In the speech today, among other things, Her Majesty the Queen said:
“My Government will reform mental health legislation and ensure that mental health is prioritised in the National Health Service in England.”
Today, the Government said that their considerations about the Mental Health Act will include:
- looking at why rates of detention are increasing and taking the necessary action to improve service responses;
- examining the disproportionate number of those from certain ethnic backgrounds, in particular black people, who are detained under the Act;
- reviewing the use of Community Treatment Orders, to see if they remain fit for purpose in helping people leaving hospital to receive better care and support in the community;
- considering how the rights of family members to get information about the mental health and treatment of their loved ones can be improved'
- ensuring that those with mental ill health are treated fairly, protected from discrimination, and employers fulfil their responsibilities effectively.
In response, Paul Farmer, Chief Executive of the mental health charity Mind, said:
“We welcome the Government’s proposals to reform mental health legislation, including the Mental Health Act. Being detained under the Act is one of the most serious things that can happen to someone in terms of their mental health and, at over thirty years old, the current legislation is outdated and not in line with the principles of modern health care.
“In the last ten years in England, we have seen a 47% rise in the Mental Health Act being used to detain individuals, with BAME people disproportionately affected. These figures show that neither the Act, nor wider mental health care, is working as it should to support people when they are unwell.
“Changing the Mental Health Act is a mammoth task and needs to be done properly, in full consultation with people with lived experience and in line with the recommendations of the Five Year Forward View for Mental Health. People who are at their most unwell need choice, control and dignity and they need legislation to support that.”
On the continued prioritisation of mental health in the NHS in England
The Government said:
- The Government made a commitment to ‘parity of esteem’ - treating mental health and physical health equally in the National Health Service. The Five Year Forward View for Mental Health sets out our ambitious programme for further system reform.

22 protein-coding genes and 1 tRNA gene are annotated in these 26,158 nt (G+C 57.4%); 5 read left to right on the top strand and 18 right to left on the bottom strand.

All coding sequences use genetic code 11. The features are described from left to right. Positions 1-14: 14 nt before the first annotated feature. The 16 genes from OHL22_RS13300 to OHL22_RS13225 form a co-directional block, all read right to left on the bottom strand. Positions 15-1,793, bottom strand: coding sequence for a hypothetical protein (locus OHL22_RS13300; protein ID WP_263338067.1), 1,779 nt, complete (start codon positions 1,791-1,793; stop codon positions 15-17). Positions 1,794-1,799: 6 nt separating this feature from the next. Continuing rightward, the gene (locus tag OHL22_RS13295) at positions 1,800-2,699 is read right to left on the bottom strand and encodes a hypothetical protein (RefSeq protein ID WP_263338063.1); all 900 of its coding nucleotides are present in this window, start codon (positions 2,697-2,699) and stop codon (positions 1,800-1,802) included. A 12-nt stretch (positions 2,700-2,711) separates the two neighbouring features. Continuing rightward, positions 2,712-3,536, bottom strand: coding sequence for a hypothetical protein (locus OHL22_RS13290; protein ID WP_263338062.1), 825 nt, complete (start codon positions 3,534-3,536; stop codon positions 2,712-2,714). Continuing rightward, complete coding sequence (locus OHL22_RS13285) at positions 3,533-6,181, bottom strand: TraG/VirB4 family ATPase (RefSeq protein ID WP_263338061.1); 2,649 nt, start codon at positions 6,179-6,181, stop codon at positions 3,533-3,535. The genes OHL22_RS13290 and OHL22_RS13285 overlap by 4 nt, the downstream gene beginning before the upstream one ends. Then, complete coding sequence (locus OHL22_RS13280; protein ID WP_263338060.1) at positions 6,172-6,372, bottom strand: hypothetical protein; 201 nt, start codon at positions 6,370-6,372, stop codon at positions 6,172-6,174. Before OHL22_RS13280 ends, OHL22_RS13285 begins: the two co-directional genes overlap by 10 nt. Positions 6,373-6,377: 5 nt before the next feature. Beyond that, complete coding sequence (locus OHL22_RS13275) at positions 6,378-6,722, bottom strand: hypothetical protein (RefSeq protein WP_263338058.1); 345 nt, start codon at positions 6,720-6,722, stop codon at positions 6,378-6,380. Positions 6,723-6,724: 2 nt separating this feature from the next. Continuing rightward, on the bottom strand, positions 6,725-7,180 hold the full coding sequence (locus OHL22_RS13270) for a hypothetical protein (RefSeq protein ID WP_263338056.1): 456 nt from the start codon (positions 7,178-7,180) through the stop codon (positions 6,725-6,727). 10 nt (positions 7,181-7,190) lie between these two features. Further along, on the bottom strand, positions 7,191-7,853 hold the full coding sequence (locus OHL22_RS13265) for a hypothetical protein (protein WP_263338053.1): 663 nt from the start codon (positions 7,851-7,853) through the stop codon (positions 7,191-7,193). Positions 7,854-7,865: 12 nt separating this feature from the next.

- The Government has backed this with a significant increase in funding: since 2010, spending on mental health has increased to a record £11.4 billion in 2016/17, with a further investment of £1 billion every year by 2020/21.
- Going forward, the Government will continue to invest in new and better services across the whole spectrum of mental health conditions. In particular, making further improvements in early intervention, investing in community services and expanding access to 24/7 crisis care support both in the community and in A&E.
- The Government will publish a Green Paper on Children and Young People’s Mental Health focused on helping our youngest and most vulnerable members of society receive the best start in life. This will make sure best practice is being used consistently and will help to accelerate improvements across all services so that children and young people get the right mix of prevention and specialist support.
In response, Paul Farmer said:
“We welcome the Government’s commitment to prioritising mental health in the NHS and following the recommendations of the Five Year Forward View for Mental Health, which set out an initial plan to improve mental health care in this country. Mental health services have been underfunded for decades and for too long, those of us with mental health problems have had to put up with second-rate, second-class services, with two-thirds of people with common mental health problems still not receiving any treatment or support at all. This is not acceptable, we want to see everyone experiencing a mental health problem getting the treatment and support they need, when they need it.
“The last Government accepted all of the recommendations to come out of the Five Year Forward View for Mental Health. Now, the key is the delivery, so that we can see change on the ground. We also need to see a commitment that goes beyond these first five years to take us closer to putting mental health on an equal footing with physical health. We will be keeping a close eye on the quality of mental health services and holding the Government to account on the commitments made today.”